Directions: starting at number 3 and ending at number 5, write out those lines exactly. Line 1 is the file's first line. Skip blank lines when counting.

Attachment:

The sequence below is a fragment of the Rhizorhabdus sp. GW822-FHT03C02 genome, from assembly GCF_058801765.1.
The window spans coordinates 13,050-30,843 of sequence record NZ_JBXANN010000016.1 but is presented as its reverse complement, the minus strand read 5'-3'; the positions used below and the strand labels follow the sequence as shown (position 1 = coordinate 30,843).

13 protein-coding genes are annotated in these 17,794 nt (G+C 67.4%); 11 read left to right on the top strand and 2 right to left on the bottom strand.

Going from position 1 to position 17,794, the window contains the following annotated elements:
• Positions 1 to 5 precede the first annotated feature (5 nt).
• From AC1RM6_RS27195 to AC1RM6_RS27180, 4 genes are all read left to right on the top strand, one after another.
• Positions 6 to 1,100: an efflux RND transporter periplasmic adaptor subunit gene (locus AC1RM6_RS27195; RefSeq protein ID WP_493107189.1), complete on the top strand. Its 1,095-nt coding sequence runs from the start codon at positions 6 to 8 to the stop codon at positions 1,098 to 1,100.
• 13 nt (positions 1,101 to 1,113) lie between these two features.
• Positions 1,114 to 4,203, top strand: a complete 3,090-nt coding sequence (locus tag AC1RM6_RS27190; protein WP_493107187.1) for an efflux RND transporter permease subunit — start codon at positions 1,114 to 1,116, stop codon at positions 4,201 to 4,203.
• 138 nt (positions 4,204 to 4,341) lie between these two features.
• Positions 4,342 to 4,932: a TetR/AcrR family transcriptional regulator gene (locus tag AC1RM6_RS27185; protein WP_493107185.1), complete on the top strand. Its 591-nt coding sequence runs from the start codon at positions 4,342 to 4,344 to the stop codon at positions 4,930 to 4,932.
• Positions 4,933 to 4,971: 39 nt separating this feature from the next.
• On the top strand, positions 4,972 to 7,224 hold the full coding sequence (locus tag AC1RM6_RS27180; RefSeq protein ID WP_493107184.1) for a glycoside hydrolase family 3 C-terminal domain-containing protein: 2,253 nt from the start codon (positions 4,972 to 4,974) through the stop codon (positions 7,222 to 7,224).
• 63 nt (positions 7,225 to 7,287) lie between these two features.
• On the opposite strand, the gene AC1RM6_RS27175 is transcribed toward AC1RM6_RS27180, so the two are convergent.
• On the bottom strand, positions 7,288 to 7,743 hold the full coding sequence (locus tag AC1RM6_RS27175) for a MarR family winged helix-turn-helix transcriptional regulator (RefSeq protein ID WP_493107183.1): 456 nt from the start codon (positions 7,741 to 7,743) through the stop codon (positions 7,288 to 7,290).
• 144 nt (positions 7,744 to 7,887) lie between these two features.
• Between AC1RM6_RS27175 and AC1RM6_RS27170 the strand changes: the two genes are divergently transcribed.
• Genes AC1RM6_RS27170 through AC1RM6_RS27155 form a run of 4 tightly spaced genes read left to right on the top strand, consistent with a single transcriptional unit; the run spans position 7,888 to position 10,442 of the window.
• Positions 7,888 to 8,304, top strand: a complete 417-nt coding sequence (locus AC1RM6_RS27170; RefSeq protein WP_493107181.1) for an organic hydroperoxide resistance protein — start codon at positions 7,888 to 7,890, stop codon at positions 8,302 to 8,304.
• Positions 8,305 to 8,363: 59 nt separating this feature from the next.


13 protein-coding genes are annotated in these 17,794 nt (G+C 67.4%); 11 read left to right on the top strand and 2 right to left on the bottom strand.

Going from position 1 to position 17,794, the window contains the following annotated elements:
• Positions 1 to 5 precede the first annotated feature (5 nt).